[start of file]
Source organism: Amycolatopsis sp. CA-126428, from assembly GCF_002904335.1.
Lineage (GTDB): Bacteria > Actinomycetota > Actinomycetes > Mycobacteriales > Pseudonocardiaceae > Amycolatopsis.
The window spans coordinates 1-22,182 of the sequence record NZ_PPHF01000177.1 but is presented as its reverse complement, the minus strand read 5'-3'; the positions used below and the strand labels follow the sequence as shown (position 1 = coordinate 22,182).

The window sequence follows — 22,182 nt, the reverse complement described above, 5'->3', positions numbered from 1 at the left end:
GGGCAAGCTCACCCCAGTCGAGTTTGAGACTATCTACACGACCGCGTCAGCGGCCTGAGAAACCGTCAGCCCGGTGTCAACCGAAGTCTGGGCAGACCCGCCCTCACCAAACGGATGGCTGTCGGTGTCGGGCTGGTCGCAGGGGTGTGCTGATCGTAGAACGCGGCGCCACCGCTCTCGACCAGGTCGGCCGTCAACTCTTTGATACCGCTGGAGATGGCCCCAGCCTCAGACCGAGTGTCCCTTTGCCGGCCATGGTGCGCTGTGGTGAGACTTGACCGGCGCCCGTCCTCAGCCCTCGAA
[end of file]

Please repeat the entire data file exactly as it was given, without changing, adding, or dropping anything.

Source organism: Amycolatopsis sp. CA-126428, from assembly GCF_002904335.1.
Lineage (GTDB): Bacteria > Actinomycetota > Actinomycetes > Mycobacteriales > Pseudonocardiaceae > Amycolatopsis.
The window spans coordinates 1-22,182 of the sequence record NZ_PPHF01000177.1 but is presented as its reverse complement, the minus strand read 5'-3'; the positions used below and the strand labels follow the sequence as shown (position 1 = coordinate 22,182).

The window sequence follows — 22,182 nt, the reverse complement described above, 5'->3', positions numbered from 1 at the left end:
GGGCAAGCTCACCCCAGTCGAGTTTGAGACTATCTACACGACCGCGTCAGCGGCCTGAGAAACCGTCAGCCCGGTGTCAACCGAAGTCTGGGCAGACCCGCCCTCACCAAACGGATGGCTGTCGGTGTCGGGCTGGTCGCAGGGGTGTGCTGATCGTAGAACGCGGCGCCACCGCTCTCGACCAGGTCGGCCGTCAACTCTTTGATACCGCTGGAGATGGCCCCAGCCTCAGACCGAGTGTCCCTTTGCCGGCCATGGTGCGCTGTGGTGAGACTTGACCGGCGCCCGTCCTCAGCCCTCGAA